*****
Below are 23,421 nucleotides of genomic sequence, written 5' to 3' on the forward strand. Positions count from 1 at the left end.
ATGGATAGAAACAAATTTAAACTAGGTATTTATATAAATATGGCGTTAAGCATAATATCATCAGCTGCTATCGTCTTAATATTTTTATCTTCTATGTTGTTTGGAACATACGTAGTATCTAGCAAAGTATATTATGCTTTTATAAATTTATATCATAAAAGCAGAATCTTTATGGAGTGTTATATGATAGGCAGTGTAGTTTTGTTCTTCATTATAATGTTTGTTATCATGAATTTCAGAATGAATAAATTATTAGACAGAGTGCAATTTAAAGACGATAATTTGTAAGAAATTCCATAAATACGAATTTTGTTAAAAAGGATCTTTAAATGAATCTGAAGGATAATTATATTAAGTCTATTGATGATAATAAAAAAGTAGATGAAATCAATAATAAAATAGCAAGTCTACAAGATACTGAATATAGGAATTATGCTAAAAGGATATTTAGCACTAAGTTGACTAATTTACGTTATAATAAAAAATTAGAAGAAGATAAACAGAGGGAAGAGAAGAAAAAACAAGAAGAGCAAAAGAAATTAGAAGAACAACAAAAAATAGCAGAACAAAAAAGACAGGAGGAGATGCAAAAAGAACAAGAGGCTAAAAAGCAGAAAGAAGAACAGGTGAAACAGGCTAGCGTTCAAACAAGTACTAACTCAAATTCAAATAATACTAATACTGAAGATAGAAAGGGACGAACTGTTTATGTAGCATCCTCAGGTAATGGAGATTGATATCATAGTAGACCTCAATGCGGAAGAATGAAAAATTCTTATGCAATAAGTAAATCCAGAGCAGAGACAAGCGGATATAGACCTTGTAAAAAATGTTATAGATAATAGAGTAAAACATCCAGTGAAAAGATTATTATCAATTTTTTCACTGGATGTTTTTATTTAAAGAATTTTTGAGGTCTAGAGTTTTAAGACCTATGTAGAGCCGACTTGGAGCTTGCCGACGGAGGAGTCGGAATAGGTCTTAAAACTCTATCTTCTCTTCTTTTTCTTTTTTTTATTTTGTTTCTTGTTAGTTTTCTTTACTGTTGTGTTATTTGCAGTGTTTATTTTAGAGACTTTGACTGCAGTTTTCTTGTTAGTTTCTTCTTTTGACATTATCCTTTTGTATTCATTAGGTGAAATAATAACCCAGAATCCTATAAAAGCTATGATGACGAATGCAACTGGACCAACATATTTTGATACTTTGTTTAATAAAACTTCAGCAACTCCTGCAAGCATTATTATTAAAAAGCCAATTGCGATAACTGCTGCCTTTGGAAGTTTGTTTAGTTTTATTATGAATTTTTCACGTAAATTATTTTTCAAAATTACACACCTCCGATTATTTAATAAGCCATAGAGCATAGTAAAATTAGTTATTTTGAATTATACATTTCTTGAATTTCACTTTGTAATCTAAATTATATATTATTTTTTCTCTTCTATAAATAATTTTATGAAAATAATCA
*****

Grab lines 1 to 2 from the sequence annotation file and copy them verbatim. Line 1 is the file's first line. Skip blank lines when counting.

Below are 23,421 nucleotides of genomic sequence, written 5' to 3' on the forward strand. Positions count from 1 at the left end.
ATGGATAGAAACAAATTTAAACTAGGTATTTATATAAATATGGCGTTAAGCATAATATCATCAGCTGCTATCGTCTTAATATTTTTATCTTCTATGTTGTTTGGAACATACGTAGTATCTAGCAAAGTATATTATGCTTTTATAAATTTATATCATAAAAGCAGAATCTTTATGGAGTGTTATATGATAGGCAGTGTAGTTTTGTTCTTCATTATAATGTTTGTTATCATGAATTTCAGAATGAATAAATTATTAGACAGAGTGCAATTTAAAGACGATAATTTGTAAGAAATTCCATAAATACGAATTTTGTTAAAAAGGATCTTTAAATGAATCTGAAGGATAATTATATTAAGTCTATTGATGATAATAAAAAAGTAGATGAAATCAATAATAAAATAGCAAGTCTACAAGATACTGAATATAGGAATTATGCTAAAAGGATATTTAGCACTAAGTTGACTAATTTACGTTATAATAAAAAATTAGAAGAAGATAAACAGAGGGAAGAGAAGAAAAAACAAGAAGAGCAAAAGAAATTAGAAGAACAACAAAAAATAGCAGAACAAAAAAGACAGGAGGAGATGCAAAAAGAACAAGAGGCTAAAAAGCAGAAAGAAGAACAGGTGAAACAGGCTAGCGTTCAAACAAGTACTAACTCAAATTCAAATAATACTAATACTGAAGATAGAAAGGGACGAACTGTTTATGTAGCATCCTCAGGTAATGGAGATTGATATCATAGTAGACCTCAATGCGGAAGAATGAAAAATTCTTATGCAATAAGTAAATCCAGAGCAGAGACAAGCGGATATAGACCTTGTAAAAAATGTTATAGATAATAGAGTAAAACATCCAGTGAAAAGATTATTATCAATTTTTTCACTGGATGTTTTTATTTAAAGAATTTTTGAGGTCTAGAGTTTTAAGACCTATGTAGAGCCGACTTGGAGCTTGCCGACGGAGGAGTCGGAATAGGTCTTAAAACTCTATCTTCTCTTCTTTTTCTTTTTTTTATTTTGTTTCTTGTTAGTTTTCTTTACTGTTGTGTTATTTGCAGTGTTTATTTTAGAGACTTTGACTGCAGTTTTCTTGTTAGTTTCTTCTTTTGACATTATCCTTTTGTATTCATTAGGTGAAATAATAACCCAGAATCCTATAAAAGCTATGATGACGAATGCAACTGGACCAACATATTTTGATACTTTGTTTAATAAAACTTCAGCAACTCCTGCAAGCATTATTATTAAAAAGCCAATTGCGATAACTGCTGCCTTTGGAAGTTTGTTTAGTTTTATTATGAATTTTTCACGTAAATTATTTTTCAAAATTACACACCTCCGATTATTTAATAAGCCATAGAGCATAGTAAAATTAGTTATTTTGAATTATACATTTCTTGAATTTCACTTTGTAATCTAAATTATATATTATTTTTTCTCTTCTATAAATAATTTTATGAAAATAATCA